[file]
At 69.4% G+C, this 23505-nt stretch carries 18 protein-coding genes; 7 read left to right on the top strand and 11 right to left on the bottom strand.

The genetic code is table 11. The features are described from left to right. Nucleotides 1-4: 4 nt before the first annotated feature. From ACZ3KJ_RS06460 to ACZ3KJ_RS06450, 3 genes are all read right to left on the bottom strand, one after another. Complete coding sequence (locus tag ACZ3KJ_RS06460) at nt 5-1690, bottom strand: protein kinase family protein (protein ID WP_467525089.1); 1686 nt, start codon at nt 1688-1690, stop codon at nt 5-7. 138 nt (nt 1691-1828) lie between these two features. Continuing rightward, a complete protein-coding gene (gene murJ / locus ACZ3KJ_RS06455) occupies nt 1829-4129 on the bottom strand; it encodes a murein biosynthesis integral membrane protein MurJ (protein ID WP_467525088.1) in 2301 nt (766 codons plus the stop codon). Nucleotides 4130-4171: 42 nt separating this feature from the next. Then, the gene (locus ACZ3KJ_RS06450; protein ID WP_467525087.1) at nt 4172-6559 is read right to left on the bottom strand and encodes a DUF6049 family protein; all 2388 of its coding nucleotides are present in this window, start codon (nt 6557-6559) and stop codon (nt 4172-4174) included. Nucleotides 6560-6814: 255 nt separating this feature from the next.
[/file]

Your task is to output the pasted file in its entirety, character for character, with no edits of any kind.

At 69.4% G+C, this 23505-nt stretch carries 18 protein-coding genes; 7 read left to right on the top strand and 11 right to left on the bottom strand.

The genetic code is table 11. The features are described from left to right. Nucleotides 1-4: 4 nt before the first annotated feature. From ACZ3KJ_RS06460 to ACZ3KJ_RS06450, 3 genes are all read right to left on the bottom strand, one after another. Complete coding sequence (locus tag ACZ3KJ_RS06460) at nt 5-1690, bottom strand: protein kinase family protein (protein ID WP_467525089.1); 1686 nt, start codon at nt 1688-1690, stop codon at nt 5-7. 138 nt (nt 1691-1828) lie between these two features. Continuing rightward, a complete protein-coding gene (gene murJ / locus ACZ3KJ_RS06455) occupies nt 1829-4129 on the bottom strand; it encodes a murein biosynthesis integral membrane protein MurJ (protein ID WP_467525088.1) in 2301 nt (766 codons plus the stop codon). Nucleotides 4130-4171: 42 nt separating this feature from the next. Then, the gene (locus ACZ3KJ_RS06450; protein ID WP_467525087.1) at nt 4172-6559 is read right to left on the bottom strand and encodes a DUF6049 family protein; all 2388 of its coding nucleotides are present in this window, start codon (nt 6557-6559) and stop codon (nt 4172-4174) included. Nucleotides 6560-6814: 255 nt separating this feature from the next.